Disney, Viacom18 and Times Internet have won the five-year media rights for the Indian Premier League cricket tournament, the Board of Control for Cricket in India said Tuesday, beating rivals including Sony to a license that gave the California-headquartered giant a big leg up in amassing over 200 million subscribers.
Viacom18 -- a venture between Mukesh Ambani's Reliance and Paramount -- scored the streaming rights for the Indian subcontinent region with a bid of $3 billion, said the cricket board, which oversees IPL. Viacom18 will also stream the matches in Australia, South Africa, and the UK, the board said. Times Internet, which operates popular streaming app MX Player and Willow TV, has won the rights to stream the matches in the US and the MENA region, the board said.
Disney bagged the television broadcast rights for the Indian subcontinent for a sum of $3 billion, the board said. In total, the auction for the media rights netted $6.2 billion, nearly three times of the $2.1 billion Disney-owned Star India paid for the past five-year rights.
The announcement on Tuesday confirms TechCrunch's Monday reporting about Disney and Viacom18 winning the media rights for the Indian subcontinent.
Since its inception, the IPL has been synonymous with growth & today is a red-letter day for India Cricket, with Brand IPL
touching a new high with e-auction resulting in INR 48,390 cr value. IPL is now the 2nd most valued sporting league in the world in terms of per
— Jay Shah (@JayShah) June 14, 2022
"The BCCI will utilize the revenue generated from IPL to strengthen our domestic cricket structure starting from grassroots, to boost infrastructure and spruce up facilities across India and enrich the overall cricket-watching experience," said Jay Shah, the secretary of BCCI in a tweet. "Now, it’s time for our state associations, IPL Franchises to work together with the IPL to enhance the fan experience and ensure that our biggest stakeholder – ‘the cricket fan’ is well looked after and enjoys high quality cricket in world-class facilities."
Started in 2008, the Indian Premier League has helped boost the popularity of cricket in the country and beyond. For about two months each year, some of the world's top players visit India to face off in three-hour matches for the title. Each match draws more than 50,000 fans to the stadium and hundreds of millions of individuals follow it on TV and online.
For the initial few years, eight teams participated in the tournament, but the number has since grown to 10 after Indian billionaire Sanjiv Goenka bought two teams for a sum of nearly $750 million and $950 million, respectively, figures that are far above the valuation of several clubs in English Premier League, the richest contest in football.
Disney, which through its subsidiary Star India held the previous five-year media rights for IPL, has seen the sporting event help its streaming service Hotstar attract tens of millions of subscribers and break several global streaming records.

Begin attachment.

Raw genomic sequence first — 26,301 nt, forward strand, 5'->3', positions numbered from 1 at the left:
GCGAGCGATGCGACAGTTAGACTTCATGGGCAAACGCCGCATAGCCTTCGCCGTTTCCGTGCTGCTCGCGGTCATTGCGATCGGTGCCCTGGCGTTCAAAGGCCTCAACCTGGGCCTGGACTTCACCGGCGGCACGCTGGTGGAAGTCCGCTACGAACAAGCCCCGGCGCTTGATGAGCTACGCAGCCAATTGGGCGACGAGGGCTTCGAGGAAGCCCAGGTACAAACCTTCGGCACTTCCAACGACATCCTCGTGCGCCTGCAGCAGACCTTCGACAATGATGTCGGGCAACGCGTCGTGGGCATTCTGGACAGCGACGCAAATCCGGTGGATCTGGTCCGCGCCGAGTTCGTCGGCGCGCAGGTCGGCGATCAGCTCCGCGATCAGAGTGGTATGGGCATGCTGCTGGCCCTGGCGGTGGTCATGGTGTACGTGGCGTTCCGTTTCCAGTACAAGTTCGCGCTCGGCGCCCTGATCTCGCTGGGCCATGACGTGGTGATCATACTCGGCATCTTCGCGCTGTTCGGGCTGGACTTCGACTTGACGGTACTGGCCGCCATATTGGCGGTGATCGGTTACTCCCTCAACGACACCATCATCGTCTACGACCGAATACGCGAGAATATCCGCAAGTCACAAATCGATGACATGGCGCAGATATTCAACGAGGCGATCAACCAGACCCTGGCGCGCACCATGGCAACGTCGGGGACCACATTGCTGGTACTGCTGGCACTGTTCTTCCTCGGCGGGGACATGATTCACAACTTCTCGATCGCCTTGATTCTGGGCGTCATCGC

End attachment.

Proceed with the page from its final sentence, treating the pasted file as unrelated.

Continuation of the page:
Some analysts, however, had recommended the firm to drop out of the bidding because Indian subscribers don’t bring much revenue to Disney, making it difficult to justify the high price tag for the rights.
“I would like nothing better than if they didn’t get the IPL rights and walked back their subscriber number,” Michael Nathanson, a senior media analyst at MoffettNathanson, told WSJ earlier this month. “It would indicate a focus on financial discipline and return on capital.”
Without the streaming rights, Hotstar will face an increased pressure in retaining subscribers. The streamer says it has about 50 million paying subscribers. Disney CEO Bob Chapek has pledged to take Disney+'s subscriber base to 260 million by 2024.
Just as a reminder...
In 2008, when IPL rights were first sold, Digital was almost negligible.
In 2017, of Star's collective bid of Rs 17,346 cr, digital alone was Rs. 3900 cr. for 5 years.
— KSR (@KShriniwasRao) June 14, 2022
Reliance had made clear its intention about the IPL rights in recent months. In the run up to the auction, TV network Viacom18 partnered with — and raised capital from — Murdoch and Uday Shankar’s firm Bodhi Tree. The duo previously ran Star India and their bet on Hotstar and cricket streaming made the Indian app a crown jewel in Disney’s portfolio.
"The global sports industry has emerged as a mega-growth opportunity, with US sports’ media rights revenue CAGR at 8.2% through CY12-21, accounting 45.2% of 2021 global media rights revenue. Of this impressive pie, soccer commands a lion’s share of 39%. However, of all the sports, cricket rules the Indian market, with a stupendous 94% share in media rights vis-à-vis a mere 3%, globally," wrote analysts at Elara Capital earlier this month.
"Cricket may continue to enjoy such sheer dominance in India, medium term, propped by large-lucrative properties such as the Indian Premiere League (IPL). Thus, expect IPL renewal to underpin media rights growth in India, medium term."
Amazon, another key player that had shown interest in bidding for the rights, backed out days before the auction. Meta, which bid for the streaming rights last time and secured some content rights for ICC cricket events three years ago, and Google were also expected to participate in the auction.
The story was updated at 6.39pm IST on Tuesday with official confirmation and additional details.